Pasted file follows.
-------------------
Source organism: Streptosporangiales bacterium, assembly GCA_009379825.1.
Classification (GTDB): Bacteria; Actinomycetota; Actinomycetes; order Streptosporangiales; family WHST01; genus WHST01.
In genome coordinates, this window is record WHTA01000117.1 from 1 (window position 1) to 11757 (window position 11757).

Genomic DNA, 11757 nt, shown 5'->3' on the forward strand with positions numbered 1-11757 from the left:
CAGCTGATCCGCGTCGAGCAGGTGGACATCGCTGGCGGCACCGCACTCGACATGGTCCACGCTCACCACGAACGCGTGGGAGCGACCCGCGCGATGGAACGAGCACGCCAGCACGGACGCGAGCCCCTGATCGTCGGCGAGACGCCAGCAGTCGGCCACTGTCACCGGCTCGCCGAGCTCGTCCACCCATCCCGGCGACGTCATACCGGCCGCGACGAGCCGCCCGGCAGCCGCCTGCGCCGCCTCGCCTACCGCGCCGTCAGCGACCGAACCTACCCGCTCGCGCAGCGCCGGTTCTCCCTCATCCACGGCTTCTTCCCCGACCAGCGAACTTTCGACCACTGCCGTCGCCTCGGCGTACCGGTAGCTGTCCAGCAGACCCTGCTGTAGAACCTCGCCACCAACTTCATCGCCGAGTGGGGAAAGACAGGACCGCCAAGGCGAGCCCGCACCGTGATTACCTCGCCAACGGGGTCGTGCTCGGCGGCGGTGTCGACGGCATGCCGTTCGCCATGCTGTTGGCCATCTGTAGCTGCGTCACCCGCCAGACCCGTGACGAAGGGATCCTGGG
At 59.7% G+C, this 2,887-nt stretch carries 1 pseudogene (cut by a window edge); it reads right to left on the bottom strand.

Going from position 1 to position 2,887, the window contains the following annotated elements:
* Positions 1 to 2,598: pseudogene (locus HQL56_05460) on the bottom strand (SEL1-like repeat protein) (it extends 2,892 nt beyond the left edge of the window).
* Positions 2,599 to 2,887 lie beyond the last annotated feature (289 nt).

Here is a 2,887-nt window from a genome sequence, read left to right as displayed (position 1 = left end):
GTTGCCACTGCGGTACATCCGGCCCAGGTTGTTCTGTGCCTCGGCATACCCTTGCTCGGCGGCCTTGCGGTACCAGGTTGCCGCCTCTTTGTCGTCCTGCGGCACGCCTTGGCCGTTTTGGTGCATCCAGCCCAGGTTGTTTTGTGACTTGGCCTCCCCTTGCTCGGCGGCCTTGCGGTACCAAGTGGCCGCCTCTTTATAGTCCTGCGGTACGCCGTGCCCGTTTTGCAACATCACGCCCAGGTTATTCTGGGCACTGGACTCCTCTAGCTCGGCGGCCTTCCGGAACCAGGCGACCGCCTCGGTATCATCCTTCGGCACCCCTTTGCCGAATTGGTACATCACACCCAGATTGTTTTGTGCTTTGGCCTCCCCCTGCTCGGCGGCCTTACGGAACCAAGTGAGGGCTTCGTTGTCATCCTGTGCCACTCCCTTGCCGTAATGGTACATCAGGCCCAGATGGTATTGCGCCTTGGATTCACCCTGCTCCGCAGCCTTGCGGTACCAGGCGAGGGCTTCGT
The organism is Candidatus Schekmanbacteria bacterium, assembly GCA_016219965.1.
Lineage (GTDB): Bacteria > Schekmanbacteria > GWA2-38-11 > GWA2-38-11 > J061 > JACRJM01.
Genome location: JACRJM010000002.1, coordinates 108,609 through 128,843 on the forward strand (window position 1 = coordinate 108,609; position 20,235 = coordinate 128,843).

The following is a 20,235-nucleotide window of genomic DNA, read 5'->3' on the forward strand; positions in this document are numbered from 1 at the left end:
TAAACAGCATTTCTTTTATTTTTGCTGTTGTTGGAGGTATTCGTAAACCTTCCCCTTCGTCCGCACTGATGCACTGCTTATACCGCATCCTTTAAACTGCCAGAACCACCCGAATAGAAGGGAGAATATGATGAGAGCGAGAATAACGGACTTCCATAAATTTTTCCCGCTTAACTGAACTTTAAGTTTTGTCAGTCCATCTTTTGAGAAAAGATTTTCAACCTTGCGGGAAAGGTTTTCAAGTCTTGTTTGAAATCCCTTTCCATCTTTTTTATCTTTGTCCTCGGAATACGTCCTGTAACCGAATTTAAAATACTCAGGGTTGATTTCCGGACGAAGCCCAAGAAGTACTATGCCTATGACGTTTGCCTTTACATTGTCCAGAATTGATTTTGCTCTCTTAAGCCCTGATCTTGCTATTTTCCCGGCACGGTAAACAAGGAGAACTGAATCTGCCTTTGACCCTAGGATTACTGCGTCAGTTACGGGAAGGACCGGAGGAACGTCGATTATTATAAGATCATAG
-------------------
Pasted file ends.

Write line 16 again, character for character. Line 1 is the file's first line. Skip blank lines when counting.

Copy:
TAAACAGCATTTCTTTTATTTTTGCTGTTGTTGGAGGTATTCGTAAACCTTCCCCTTCGTCCGCACTGATGCACTGCTTATACCGCATCCTTTAAACTGCCAGAACCACCCGAATAGAAGGGAGAATATGATGAGAGCGAGAATAACGGACTTCCATAAATTTTTCCCGCTTAACTGAACTTTAAGTTTTGTCAGTCCATCTTTTGAGAAAAGATTTTCAACCTTGCGGGAAAGGTTTTCAAGTCTTGTTTGAAATCCCTTTCCATCTTTTTTATCTTTGTCCTCGGAATACGTCCTGTAACCGAATTTAAAATACTCAGGGTTGATTTCCGGACGAAGCCCAAGAAGTACTATGCCTATGACGTTTGCCTTTACATTGTCCAGAATTGATTTTGCTCTCTTAAGCCCTGATCTTGCTATTTTCCCGGCACGGTAAACAAGGAGAACTGAATCTGCCTTTGACCCTAGGATTACTGCGTCAGTTACGGGAAGGACCGGAGGAACGTCGATTATTATAAGATCATAG